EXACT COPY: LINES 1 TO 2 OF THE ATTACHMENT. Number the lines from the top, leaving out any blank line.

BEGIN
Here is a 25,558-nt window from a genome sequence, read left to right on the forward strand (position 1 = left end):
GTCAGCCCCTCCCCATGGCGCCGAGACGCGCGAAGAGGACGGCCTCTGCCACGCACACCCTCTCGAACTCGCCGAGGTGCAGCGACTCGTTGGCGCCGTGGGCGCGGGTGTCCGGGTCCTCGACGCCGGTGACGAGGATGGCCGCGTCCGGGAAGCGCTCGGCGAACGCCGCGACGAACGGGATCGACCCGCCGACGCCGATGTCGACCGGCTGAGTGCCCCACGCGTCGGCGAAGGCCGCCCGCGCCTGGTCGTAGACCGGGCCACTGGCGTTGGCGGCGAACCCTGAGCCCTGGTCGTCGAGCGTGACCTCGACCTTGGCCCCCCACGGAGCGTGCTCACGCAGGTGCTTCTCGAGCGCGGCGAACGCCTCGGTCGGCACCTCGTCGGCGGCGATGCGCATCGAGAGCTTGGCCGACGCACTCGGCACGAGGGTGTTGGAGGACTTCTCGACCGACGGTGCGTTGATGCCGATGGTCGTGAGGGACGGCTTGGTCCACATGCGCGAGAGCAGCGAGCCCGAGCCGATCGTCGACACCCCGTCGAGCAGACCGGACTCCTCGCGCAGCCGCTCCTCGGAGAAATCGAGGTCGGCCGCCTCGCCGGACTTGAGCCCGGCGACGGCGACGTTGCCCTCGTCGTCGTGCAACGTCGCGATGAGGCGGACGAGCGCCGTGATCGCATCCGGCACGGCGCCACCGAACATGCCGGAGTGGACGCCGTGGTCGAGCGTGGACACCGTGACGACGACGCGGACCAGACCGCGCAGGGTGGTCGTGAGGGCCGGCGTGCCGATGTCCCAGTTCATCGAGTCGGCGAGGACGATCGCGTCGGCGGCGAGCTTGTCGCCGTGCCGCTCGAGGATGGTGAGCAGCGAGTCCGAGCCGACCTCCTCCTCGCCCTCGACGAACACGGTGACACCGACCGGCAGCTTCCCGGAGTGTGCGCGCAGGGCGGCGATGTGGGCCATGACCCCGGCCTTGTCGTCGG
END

Here is a 25,558-nt window from a genome sequence, read left to right on the forward strand (position 1 = left end):
GTCAGCCCCTCCCCATGGCGCCGAGACGCGCGAAGAGGACGGCCTCTGCCACGCACACCCTCTCGAACTCGCCGAGGTGCAGCGACTCGTTGGCGCCGTGGGCGCGGGTGTCCGGGTCCTCGACGCCGGTGACGAGGATGGCCGCGTCCGGGAAGCGCTCGGCGAACGCCGCGACGAACGGGATCGACCCGCCGACGCCGATGTCGACCGGCTGAGTGCCCCACGCGTCGGCGAAGGCCGCCCGCGCCTGGTCGTAGACCGGGCCACTGGCGTTGGCGGCGAACCCTGAGCCCTGGTCGTCGAGCGTGACCTCGACCTTGGCCCCCCACGGAGCGTGCTCACGCAGGTGCTTCTCGAGCGCGGCGAACGCCTCGGTCGGCACCTCGTCGGCGGCGATGCGCATCGAGAGCTTGGCCGACGCACTCGGCACGAGGGTGTTGGAGGACTTCTCGACCGACGGTGCGTTGATGCCGATGGTCGTGAGGGACGGCTTGGTCCACATGCGCGAGAGCAGCGAGCCCGAGCCGATCGTCGACACCCCGTCGAGCAGACCGGACTCCTCGCGCAGCCGCTCCTCGGAGAAATCGAGGTCGGCCGCCTCGCCGGACTTGAGCCCGGCGACGGCGACGTTGCCCTCGTCGTCGTGCAACGTCGCGATGAGGCGGACGAGCGCCGTGATCGCATCCGGCACGGCGCCACCGAACATGCCGGAGTGGACGCCGTGGTCGAGCGTGGACACCGTGACGACGACGCGGACCAGACCGCGCAGGGTGGTCGTGAGGGCCGGCGTGCCGATGTCCCAGTTCATCGAGTCGGCGAGGACGATCGCGTCGGCGGCGAGCTTGTCGCCGTGCCGCTCGAGGATGGTGAGCAGCGAGTCCGAGCCGACCTCCTCCTCGCCCTCGACGAACACGGTGACACCGACCGGCAGCTTCCCGGAGTGTGCGCGCAGGGCGGCGATGTGGGCCATGACCCCGGCCTTGTCGTCGG